University of Saskatchewan Launches PhD Program in Dentistry

Dentistry Today


The University of Saskatchewan University Council has approved its first graduate program in dentistry. The PhD in Precision Oral and Systemic Health (POSH) is designed to graduate students with the skills required to become highly qualified researchers and policymakers capable of designing and conducting research that impacts oral health, precision health, and public and population health. 

“This milestone is the result of more than a year of hard work by a very dedicated team, and I’d like to extend a special thanks to Dr. Walter Siqueira (DDS), associate dean academic, and Dr. Petros Papagerakis (DDS), associate dean research, who spearheaded this work,” said Doug Brothwell, DMD, dean of the College of Dentistry.

“Over our tenure as a college, we have built a strong reputation for graduating some of the top clinician dentists. This is an exciting time for our college as we move forward and establish our reputation as a research-intensive college,” said Brothwell.

The implementation of the PhD program is an achievement for the college, which is in the midst of a multi-year transformation emphasizing research performance and productivity among other priorities, the school said.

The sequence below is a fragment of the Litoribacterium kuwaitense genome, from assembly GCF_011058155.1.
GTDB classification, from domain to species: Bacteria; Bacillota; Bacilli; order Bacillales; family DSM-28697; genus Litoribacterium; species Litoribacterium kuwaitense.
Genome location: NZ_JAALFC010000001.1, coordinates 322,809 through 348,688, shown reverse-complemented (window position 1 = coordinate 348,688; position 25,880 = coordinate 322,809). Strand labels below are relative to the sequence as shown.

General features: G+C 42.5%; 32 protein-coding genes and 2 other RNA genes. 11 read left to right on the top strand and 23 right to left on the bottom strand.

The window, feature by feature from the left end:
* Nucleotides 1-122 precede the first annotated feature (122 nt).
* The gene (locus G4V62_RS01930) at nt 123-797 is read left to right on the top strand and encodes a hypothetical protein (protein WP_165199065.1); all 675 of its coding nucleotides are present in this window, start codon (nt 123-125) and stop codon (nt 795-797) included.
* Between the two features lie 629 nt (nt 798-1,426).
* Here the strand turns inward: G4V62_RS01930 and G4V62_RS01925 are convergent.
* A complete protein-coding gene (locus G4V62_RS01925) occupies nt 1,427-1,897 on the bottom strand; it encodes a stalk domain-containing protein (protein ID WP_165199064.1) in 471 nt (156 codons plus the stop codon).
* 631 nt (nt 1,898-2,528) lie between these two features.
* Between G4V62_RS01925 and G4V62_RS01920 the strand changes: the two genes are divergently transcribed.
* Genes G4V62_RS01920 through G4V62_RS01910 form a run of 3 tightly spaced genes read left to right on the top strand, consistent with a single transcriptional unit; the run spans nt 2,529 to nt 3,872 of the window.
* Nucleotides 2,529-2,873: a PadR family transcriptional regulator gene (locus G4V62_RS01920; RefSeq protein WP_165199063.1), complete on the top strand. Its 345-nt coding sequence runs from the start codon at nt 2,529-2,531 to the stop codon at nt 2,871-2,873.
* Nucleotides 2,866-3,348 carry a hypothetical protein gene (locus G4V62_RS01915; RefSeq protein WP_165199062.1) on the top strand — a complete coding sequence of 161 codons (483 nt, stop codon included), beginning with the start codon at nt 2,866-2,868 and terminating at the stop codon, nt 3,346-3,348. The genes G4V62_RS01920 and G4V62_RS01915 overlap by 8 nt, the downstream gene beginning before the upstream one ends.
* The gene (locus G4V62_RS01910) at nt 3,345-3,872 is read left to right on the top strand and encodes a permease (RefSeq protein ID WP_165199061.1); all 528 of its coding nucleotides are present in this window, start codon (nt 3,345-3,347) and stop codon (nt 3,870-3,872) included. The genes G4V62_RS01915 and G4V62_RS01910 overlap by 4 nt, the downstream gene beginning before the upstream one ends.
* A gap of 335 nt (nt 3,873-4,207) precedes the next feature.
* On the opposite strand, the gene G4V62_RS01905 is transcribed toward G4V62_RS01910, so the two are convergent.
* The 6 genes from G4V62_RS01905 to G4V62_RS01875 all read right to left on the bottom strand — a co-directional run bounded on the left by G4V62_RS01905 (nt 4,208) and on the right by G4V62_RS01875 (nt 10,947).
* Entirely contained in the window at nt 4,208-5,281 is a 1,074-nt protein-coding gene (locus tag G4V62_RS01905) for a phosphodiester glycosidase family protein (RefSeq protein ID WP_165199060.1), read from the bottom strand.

Over the past three years, the college said, it has increased its research capacity by expanding its faculty complement to include five members with PhDs, recruiting three internationally recognized researchers, and now implementing the POSH PhD. POSH will create an enriched and research-intensive environment in the college, it said, which will develop from mentorship and collaboration among students within and beyond their research teams.

Brothwell said POSH will focus on the integrative “body to mouth” concept. The program isn’t restricted to individuals who have graduated from a dental school, so there is an opportunity to attract students from a variety of disciplines, he said.

The “body to mouth” concept will give students opportunities to focus on precision techniques and approaches or translational oral and public health approaches, the college said. Research topics are expected to range across biomedical, precision health, public health, public policy, Indigenous and priority population health, and bioengineering while remaining connected to oral health.

The college will accept the first cohort of students in September starting with a projected enrollment of seven, growing to 28 after four years. POSH has been set up to produce wide-ranging benefits across the college, Brothwell added. PhD students and supervisors will contribute to cross-program activities, provide mentorship to junior students, and act as role models for those considering PhD studies, the college said.

“This is the start of a new era for the college,” said Brothwell, “one where we are the dental school that the world needs.”

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